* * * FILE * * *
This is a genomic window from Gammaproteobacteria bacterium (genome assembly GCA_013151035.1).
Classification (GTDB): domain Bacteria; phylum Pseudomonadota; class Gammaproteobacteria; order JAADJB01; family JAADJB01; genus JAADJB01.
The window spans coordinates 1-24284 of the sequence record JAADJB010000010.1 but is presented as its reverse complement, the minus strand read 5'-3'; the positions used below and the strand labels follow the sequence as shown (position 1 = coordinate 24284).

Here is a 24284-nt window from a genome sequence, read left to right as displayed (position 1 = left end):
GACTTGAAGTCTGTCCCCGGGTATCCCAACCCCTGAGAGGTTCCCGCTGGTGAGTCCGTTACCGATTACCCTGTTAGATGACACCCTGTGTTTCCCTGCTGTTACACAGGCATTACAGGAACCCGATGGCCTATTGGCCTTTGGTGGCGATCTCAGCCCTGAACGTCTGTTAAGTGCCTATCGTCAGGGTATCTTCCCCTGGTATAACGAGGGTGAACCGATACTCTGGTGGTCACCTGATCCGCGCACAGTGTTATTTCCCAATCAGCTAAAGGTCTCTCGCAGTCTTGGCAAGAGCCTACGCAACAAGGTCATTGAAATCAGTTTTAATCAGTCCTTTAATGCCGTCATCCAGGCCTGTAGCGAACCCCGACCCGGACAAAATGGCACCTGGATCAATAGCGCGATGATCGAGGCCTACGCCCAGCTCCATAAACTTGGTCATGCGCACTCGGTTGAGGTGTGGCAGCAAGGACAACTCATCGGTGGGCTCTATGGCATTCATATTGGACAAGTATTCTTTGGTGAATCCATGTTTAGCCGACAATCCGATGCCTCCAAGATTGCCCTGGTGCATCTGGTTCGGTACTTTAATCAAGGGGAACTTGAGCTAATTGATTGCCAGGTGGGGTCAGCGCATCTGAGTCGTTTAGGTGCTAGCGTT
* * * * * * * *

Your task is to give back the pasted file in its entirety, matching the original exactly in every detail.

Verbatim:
This is a genomic window from Gammaproteobacteria bacterium (genome assembly GCA_013151035.1).
Classification (GTDB): domain Bacteria; phylum Pseudomonadota; class Gammaproteobacteria; order JAADJB01; family JAADJB01; genus JAADJB01.
The window spans coordinates 1-24284 of the sequence record JAADJB010000010.1 but is presented as its reverse complement, the minus strand read 5'-3'; the positions used below and the strand labels follow the sequence as shown (position 1 = coordinate 24284).

Here is a 24284-nt window from a genome sequence, read left to right as displayed (position 1 = left end):
GACTTGAAGTCTGTCCCCGGGTATCCCAACCCCTGAGAGGTTCCCGCTGGTGAGTCCGTTACCGATTACCCTGTTAGATGACACCCTGTGTTTCCCTGCTGTTACACAGGCATTACAGGAACCCGATGGCCTATTGGCCTTTGGTGGCGATCTCAGCCCTGAACGTCTGTTAAGTGCCTATCGTCAGGGTATCTTCCCCTGGTATAACGAGGGTGAACCGATACTCTGGTGGTCACCTGATCCGCGCACAGTGTTATTTCCCAATCAGCTAAAGGTCTCTCGCAGTCTTGGCAAGAGCCTACGCAACAAGGTCATTGAAATCAGTTTTAATCAGTCCTTTAATGCCGTCATCCAGGCCTGTAGCGAACCCCGACCCGGACAAAATGGCACCTGGATCAATAGCGCGATGATCGAGGCCTACGCCCAGCTCCATAAACTTGGTCATGCGCACTCGGTTGAGGTGTGGCAGCAAGGACAACTCATCGGTGGGCTCTATGGCATTCATATTGGACAAGTATTCTTTGGTGAATCCATGTTTAGCCGACAATCCGATGCCTCCAAGATTGCCCTGGTGCATCTGGTTCGGTACTTTAATCAAGGGGAACTTGAGCTAATTGATTGCCAGGTGGGGTCAGCGCATCTGAGTCGTTTAGGTGCTAGCGTT